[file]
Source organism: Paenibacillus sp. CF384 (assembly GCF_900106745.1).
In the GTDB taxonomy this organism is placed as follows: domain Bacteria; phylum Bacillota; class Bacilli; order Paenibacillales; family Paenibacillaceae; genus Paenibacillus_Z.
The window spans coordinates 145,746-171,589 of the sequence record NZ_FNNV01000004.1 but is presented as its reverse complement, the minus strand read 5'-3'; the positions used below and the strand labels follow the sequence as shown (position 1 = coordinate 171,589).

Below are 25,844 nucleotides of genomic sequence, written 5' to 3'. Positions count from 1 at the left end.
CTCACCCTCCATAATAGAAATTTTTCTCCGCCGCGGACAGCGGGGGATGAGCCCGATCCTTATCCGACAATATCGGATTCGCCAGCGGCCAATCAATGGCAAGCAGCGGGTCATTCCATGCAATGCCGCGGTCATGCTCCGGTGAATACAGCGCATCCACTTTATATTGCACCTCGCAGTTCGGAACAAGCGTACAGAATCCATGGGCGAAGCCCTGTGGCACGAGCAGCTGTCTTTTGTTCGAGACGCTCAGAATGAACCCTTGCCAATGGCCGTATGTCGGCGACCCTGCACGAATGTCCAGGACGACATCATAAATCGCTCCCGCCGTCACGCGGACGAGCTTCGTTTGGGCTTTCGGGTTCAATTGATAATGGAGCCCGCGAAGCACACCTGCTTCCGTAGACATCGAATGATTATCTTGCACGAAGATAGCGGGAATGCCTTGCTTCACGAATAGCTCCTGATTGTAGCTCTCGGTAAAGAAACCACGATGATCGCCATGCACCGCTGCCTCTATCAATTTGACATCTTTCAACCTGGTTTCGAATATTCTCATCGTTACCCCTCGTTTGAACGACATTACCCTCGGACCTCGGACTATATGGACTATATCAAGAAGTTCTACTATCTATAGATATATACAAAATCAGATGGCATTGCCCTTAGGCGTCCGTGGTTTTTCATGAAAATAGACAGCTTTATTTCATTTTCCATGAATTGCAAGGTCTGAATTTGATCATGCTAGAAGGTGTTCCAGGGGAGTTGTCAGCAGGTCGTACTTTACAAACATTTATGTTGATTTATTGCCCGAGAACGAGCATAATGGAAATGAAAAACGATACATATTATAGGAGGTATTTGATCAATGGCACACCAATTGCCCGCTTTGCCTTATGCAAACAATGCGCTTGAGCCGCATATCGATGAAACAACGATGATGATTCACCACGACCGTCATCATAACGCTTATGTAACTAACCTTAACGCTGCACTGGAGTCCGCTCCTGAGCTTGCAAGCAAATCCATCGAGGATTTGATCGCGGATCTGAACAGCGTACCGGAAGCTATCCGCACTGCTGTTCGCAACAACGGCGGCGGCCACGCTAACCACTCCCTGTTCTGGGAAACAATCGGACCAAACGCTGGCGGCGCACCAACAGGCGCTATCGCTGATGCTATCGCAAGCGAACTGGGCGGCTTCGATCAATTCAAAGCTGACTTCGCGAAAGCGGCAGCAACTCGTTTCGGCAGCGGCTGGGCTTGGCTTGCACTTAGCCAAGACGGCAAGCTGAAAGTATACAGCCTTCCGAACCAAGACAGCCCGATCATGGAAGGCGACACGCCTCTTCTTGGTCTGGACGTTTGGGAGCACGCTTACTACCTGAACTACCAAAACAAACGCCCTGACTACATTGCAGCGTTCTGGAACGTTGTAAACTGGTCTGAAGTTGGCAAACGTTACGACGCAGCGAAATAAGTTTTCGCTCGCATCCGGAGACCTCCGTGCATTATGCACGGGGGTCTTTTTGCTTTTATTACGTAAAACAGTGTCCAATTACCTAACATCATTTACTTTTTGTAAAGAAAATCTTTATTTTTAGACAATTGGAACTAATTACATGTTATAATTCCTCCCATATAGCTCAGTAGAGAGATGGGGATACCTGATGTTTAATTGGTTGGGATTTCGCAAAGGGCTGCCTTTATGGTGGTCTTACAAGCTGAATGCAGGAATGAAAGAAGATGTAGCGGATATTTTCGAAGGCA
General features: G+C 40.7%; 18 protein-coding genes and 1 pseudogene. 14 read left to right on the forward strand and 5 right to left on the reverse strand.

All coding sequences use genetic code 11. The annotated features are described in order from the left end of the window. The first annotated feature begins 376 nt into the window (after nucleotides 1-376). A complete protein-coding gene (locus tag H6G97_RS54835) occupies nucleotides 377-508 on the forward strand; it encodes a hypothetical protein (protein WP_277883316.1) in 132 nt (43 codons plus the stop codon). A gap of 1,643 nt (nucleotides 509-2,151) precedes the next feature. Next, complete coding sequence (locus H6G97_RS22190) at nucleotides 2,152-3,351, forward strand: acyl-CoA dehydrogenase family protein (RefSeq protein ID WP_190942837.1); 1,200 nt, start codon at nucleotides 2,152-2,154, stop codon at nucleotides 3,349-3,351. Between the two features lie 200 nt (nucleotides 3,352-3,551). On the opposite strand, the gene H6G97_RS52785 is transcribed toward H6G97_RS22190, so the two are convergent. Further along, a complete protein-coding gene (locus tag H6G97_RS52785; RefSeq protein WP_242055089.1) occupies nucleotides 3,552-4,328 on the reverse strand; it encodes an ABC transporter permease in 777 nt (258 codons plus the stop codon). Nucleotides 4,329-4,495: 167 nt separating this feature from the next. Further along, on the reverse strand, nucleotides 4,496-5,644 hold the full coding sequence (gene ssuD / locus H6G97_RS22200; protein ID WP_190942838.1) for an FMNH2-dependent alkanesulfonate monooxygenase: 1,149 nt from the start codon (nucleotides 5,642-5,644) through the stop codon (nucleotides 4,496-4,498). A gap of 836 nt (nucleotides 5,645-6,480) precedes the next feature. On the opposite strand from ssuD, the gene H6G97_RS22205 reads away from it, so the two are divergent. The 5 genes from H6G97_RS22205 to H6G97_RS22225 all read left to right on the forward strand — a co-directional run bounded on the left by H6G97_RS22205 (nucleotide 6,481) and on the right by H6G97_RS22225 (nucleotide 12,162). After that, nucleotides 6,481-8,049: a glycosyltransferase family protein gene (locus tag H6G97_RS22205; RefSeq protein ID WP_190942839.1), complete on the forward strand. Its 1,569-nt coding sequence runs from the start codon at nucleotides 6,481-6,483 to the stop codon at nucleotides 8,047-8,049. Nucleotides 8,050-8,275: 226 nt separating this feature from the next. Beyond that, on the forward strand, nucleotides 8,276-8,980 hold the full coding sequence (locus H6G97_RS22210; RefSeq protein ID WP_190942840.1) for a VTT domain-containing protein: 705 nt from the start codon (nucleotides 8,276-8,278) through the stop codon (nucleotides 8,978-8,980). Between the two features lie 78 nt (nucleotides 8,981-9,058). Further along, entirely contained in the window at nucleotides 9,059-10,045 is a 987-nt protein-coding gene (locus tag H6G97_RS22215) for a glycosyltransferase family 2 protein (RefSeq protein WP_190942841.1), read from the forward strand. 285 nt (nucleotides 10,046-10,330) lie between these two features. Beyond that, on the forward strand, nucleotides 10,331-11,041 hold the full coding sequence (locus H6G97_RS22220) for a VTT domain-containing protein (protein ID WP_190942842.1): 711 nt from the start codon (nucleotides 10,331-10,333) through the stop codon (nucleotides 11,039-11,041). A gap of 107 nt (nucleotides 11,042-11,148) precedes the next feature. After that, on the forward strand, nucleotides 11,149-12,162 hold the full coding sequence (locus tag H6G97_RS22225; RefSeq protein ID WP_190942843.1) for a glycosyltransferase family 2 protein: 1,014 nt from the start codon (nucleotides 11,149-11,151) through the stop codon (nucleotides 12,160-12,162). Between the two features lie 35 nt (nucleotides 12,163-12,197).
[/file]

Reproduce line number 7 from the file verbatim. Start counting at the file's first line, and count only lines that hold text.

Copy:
All coding sequences use genetic code 11. The annotated features are described in order from the left end of the window. The first annotated feature begins 376 nt into the window (after nucleotides 1-376). A complete protein-coding gene (locus tag H6G97_RS54835) occupies nucleotides 377-508 on the forward strand; it encodes a hypothetical protein (protein WP_277883316.1) in 132 nt (43 codons plus the stop codon). A gap of 1,643 nt (nucleotides 509-2,151) precedes the next feature. Next, complete coding sequence (locus H6G97_RS22190) at nucleotides 2,152-3,351, forward strand: acyl-CoA dehydrogenase family protein (RefSeq protein ID WP_190942837.1); 1,200 nt, start codon at nucleotides 2,152-2,154, stop codon at nucleotides 3,349-3,351. Between the two features lie 200 nt (nucleotides 3,352-3,551). On the opposite strand, the gene H6G97_RS52785 is transcribed toward H6G97_RS22190, so the two are convergent. Further along, a complete protein-coding gene (locus tag H6G97_RS52785; RefSeq protein WP_242055089.1) occupies nucleotides 3,552-4,328 on the reverse strand; it encodes an ABC transporter permease in 777 nt (258 codons plus the stop codon). Nucleotides 4,329-4,495: 167 nt separating this feature from the next. Further along, on the reverse strand, nucleotides 4,496-5,644 hold the full coding sequence (gene ssuD / locus H6G97_RS22200; protein ID WP_190942838.1) for an FMNH2-dependent alkanesulfonate monooxygenase: 1,149 nt from the start codon (nucleotides 5,642-5,644) through the stop codon (nucleotides 4,496-4,498). A gap of 836 nt (nucleotides 5,645-6,480) precedes the next feature. On the opposite strand from ssuD, the gene H6G97_RS22205 reads away from it, so the two are divergent. The 5 genes from H6G97_RS22205 to H6G97_RS22225 all read left to right on the forward strand — a co-directional run bounded on the left by H6G97_RS22205 (nucleotide 6,481) and on the right by H6G97_RS22225 (nucleotide 12,162). After that, nucleotides 6,481-8,049: a glycosyltransferase family protein gene (locus tag H6G97_RS22205; RefSeq protein ID WP_190942839.1), complete on the forward strand. Its 1,569-nt coding sequence runs from the start codon at nucleotides 6,481-6,483 to the stop codon at nucleotides 8,047-8,049. Nucleotides 8,050-8,275: 226 nt separating this feature from the next. Beyond that, on the forward strand, nucleotides 8,276-8,980 hold the full coding sequence (locus H6G97_RS22210; RefSeq protein ID WP_190942840.1) for a VTT domain-containing protein: 705 nt from the start codon (nucleotides 8,276-8,278) through the stop codon (nucleotides 8,978-8,980). Between the two features lie 78 nt (nucleotides 8,981-9,058). Further along, entirely contained in the window at nucleotides 9,059-10,045 is a 987-nt protein-coding gene (locus tag H6G97_RS22215) for a glycosyltransferase family 2 protein (RefSeq protein WP_190942841.1), read from the forward strand. 285 nt (nucleotides 10,046-10,330) lie between these two features. Beyond that, on the forward strand, nucleotides 10,331-11,041 hold the full coding sequence (locus H6G97_RS22220) for a VTT domain-containing protein (protein ID WP_190942842.1): 711 nt from the start codon (nucleotides 10,331-10,333) through the stop codon (nucleotides 11,039-11,041). A gap of 107 nt (nucleotides 11,042-11,148) precedes the next feature. After that, on the forward strand, nucleotides 11,149-12,162 hold the full coding sequence (locus tag H6G97_RS22225; RefSeq protein ID WP_190942843.1) for a glycosyltransferase family 2 protein: 1,014 nt from the start codon (nucleotides 11,149-11,151) through the stop codon (nucleotides 12,160-12,162). Between the two features lie 35 nt (nucleotides 12,163-12,197).